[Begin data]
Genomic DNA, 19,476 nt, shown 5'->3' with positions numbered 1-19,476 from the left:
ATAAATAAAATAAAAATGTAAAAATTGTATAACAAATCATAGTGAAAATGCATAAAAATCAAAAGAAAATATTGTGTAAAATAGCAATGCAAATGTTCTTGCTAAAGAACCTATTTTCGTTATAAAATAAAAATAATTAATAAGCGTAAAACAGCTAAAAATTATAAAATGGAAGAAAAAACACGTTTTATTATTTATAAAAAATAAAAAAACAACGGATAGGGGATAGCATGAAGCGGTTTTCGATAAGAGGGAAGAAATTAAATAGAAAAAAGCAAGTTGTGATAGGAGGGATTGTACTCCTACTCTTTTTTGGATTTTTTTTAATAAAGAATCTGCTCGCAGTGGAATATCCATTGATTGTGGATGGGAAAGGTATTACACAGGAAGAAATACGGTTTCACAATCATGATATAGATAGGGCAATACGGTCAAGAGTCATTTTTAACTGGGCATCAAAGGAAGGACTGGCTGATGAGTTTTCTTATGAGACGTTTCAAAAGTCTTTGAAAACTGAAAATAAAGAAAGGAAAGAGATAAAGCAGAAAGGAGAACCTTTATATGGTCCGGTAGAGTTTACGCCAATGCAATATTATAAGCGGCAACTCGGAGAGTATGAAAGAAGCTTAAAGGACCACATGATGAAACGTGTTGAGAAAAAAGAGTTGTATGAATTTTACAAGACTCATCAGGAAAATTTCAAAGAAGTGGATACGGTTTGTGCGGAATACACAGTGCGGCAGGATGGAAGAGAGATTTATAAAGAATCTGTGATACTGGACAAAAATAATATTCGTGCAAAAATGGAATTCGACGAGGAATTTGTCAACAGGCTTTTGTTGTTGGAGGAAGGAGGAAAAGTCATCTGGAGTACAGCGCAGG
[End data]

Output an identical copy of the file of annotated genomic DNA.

Genomic DNA, 19,476 nt, shown 5'->3' with positions numbered 1-19,476 from the left:
ATAAATAAAATAAAAATGTAAAAATTGTATAACAAATCATAGTGAAAATGCATAAAAATCAAAAGAAAATATTGTGTAAAATAGCAATGCAAATGTTCTTGCTAAAGAACCTATTTTCGTTATAAAATAAAAATAATTAATAAGCGTAAAACAGCTAAAAATTATAAAATGGAAGAAAAAACACGTTTTATTATTTATAAAAAATAAAAAAACAACGGATAGGGGATAGCATGAAGCGGTTTTCGATAAGAGGGAAGAAATTAAATAGAAAAAAGCAAGTTGTGATAGGAGGGATTGTACTCCTACTCTTTTTTGGATTTTTTTTAATAAAGAATCTGCTCGCAGTGGAATATCCATTGATTGTGGATGGGAAAGGTATTACACAGGAAGAAATACGGTTTCACAATCATGATATAGATAGGGCAATACGGTCAAGAGTCATTTTTAACTGGGCATCAAAGGAAGGACTGGCTGATGAGTTTTCTTATGAGACGTTTCAAAAGTCTTTGAAAACTGAAAATAAAGAAAGGAAAGAGATAAAGCAGAAAGGAGAACCTTTATATGGTCCGGTAGAGTTTACGCCAATGCAATATTATAAGCGGCAACTCGGAGAGTATGAAAGAAGCTTAAAGGACCACATGATGAAACGTGTTGAGAAAAAAGAGTTGTATGAATTTTACAAGACTCATCAGGAAAATTTCAAAGAAGTGGATACGGTTTGTGCGGAATACACAGTGCGGCAGGATGGAAGAGAGATTTATAAAGAATCTGTGATACTGGACAAAAATAATATTCGTGCAAAAATGGAATTCGACGAGGAATTTGTCAACAGGCTTTTGTTGTTGGAGGAAGGAGGAAAAGTCATCTGGAGTACAGCGCAGG